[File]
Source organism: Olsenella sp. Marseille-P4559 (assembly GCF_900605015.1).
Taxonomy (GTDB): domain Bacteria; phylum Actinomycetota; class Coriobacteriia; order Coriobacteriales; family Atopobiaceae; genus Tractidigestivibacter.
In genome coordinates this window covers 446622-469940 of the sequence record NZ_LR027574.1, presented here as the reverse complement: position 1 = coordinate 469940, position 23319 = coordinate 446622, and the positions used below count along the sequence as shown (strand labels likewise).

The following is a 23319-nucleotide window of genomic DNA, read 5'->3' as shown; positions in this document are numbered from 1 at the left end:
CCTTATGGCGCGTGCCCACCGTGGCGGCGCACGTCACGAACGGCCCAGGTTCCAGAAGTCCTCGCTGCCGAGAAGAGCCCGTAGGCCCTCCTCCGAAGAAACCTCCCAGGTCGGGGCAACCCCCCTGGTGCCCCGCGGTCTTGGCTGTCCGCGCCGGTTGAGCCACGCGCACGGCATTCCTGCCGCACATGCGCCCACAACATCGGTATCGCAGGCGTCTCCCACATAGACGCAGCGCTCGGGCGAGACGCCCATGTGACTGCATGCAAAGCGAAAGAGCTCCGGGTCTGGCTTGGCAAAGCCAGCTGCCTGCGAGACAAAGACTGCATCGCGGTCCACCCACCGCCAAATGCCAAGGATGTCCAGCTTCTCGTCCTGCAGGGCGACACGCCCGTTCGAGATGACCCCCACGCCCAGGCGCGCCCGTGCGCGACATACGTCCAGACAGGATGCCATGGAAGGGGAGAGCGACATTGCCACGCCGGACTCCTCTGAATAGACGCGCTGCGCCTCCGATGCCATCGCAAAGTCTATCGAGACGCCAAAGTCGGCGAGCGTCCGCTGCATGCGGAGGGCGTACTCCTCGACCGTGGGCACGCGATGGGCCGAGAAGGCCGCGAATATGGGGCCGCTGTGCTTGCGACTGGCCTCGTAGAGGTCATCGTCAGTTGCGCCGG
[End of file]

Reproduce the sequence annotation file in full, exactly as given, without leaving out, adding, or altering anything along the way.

Source organism: Olsenella sp. Marseille-P4559 (assembly GCF_900605015.1).
Taxonomy (GTDB): domain Bacteria; phylum Actinomycetota; class Coriobacteriia; order Coriobacteriales; family Atopobiaceae; genus Tractidigestivibacter.
In genome coordinates this window covers 446622-469940 of the sequence record NZ_LR027574.1, presented here as the reverse complement: position 1 = coordinate 469940, position 23319 = coordinate 446622, and the positions used below count along the sequence as shown (strand labels likewise).

The following is a 23319-nucleotide window of genomic DNA, read 5'->3' as shown; positions in this document are numbered from 1 at the left end:
CCTTATGGCGCGTGCCCACCGTGGCGGCGCACGTCACGAACGGCCCAGGTTCCAGAAGTCCTCGCTGCCGAGAAGAGCCCGTAGGCCCTCCTCCGAAGAAACCTCCCAGGTCGGGGCAACCCCCCTGGTGCCCCGCGGTCTTGGCTGTCCGCGCCGGTTGAGCCACGCGCACGGCATTCCTGCCGCACATGCGCCCACAACATCGGTATCGCAGGCGTCTCCCACATAGACGCAGCGCTCGGGCGAGACGCCCATGTGACTGCATGCAAAGCGAAAGAGCTCCGGGTCTGGCTTGGCAAAGCCAGCTGCCTGCGAGACAAAGACTGCATCGCGGTCCACCCACCGCCAAATGCCAAGGATGTCCAGCTTCTCGTCCTGCAGGGCGACACGCCCGTTCGAGATGACCCCCACGCCCAGGCGCGCCCGTGCGCGACATACGTCCAGACAGGATGCCATGGAAGGGGAGAGCGACATTGCCACGCCGGACTCCTCTGAATAGACGCGCTGCGCCTCCGATGCCATCGCAAAGTCTATCGAGACGCCAAAGTCGGCGAGCGTCCGCTGCATGCGGAGGGCGTACTCCTCGACCGTGGGCACGCGATGGGCCGAGAAGGCCGCGAATATGGGGCCGCTGTGCTTGCGACTGGCCTCGTAGAGGTCATCGTCAGTTGCGCCGG